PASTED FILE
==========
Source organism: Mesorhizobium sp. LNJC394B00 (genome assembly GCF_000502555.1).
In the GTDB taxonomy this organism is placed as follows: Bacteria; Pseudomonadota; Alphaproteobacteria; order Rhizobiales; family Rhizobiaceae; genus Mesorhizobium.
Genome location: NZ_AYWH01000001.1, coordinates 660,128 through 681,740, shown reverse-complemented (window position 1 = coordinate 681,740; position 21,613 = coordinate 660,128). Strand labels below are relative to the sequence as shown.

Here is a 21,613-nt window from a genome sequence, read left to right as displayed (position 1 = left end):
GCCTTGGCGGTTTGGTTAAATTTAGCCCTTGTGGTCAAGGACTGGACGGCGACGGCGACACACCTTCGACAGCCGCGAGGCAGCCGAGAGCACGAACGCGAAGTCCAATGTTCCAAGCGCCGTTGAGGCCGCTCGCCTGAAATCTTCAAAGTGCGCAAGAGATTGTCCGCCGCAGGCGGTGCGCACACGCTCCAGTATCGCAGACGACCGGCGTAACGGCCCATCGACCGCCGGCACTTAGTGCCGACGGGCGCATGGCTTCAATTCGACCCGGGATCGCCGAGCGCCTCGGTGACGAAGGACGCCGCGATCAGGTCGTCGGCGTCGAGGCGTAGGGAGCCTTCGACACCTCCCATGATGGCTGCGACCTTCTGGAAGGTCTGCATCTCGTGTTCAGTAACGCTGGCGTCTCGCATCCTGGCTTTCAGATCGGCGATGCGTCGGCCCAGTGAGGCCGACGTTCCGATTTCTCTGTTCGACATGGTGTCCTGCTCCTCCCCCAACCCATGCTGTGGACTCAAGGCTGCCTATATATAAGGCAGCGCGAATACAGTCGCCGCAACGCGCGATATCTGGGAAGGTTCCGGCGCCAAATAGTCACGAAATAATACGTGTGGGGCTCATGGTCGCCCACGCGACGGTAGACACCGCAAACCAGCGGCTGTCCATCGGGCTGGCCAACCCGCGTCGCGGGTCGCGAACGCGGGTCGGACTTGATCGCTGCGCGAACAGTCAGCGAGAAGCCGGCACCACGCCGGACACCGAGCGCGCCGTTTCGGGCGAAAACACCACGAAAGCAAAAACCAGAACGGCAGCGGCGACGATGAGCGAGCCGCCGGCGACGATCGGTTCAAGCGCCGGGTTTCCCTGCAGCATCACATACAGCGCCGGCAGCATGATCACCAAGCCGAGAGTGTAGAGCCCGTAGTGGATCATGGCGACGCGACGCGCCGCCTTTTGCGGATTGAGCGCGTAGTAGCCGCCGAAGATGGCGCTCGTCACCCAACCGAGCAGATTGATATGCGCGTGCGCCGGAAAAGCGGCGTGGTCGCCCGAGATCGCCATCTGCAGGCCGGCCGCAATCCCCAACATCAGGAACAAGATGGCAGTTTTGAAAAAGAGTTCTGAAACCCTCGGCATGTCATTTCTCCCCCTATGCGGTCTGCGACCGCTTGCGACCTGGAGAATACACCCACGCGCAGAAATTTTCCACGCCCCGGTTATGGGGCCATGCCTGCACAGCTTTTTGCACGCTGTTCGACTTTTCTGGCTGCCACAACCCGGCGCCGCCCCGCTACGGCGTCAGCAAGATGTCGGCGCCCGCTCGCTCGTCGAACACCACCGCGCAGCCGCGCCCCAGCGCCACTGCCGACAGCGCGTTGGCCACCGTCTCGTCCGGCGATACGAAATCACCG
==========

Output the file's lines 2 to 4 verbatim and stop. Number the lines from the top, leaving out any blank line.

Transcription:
In the GTDB taxonomy this organism is placed as follows: Bacteria; Pseudomonadota; Alphaproteobacteria; order Rhizobiales; family Rhizobiaceae; genus Mesorhizobium.
Genome location: NZ_AYWH01000001.1, coordinates 660,128 through 681,740, shown reverse-complemented (window position 1 = coordinate 681,740; position 21,613 = coordinate 660,128). Strand labels below are relative to the sequence as shown.

Here is a 21,613-nt window from a genome sequence, read left to right as displayed (position 1 = left end):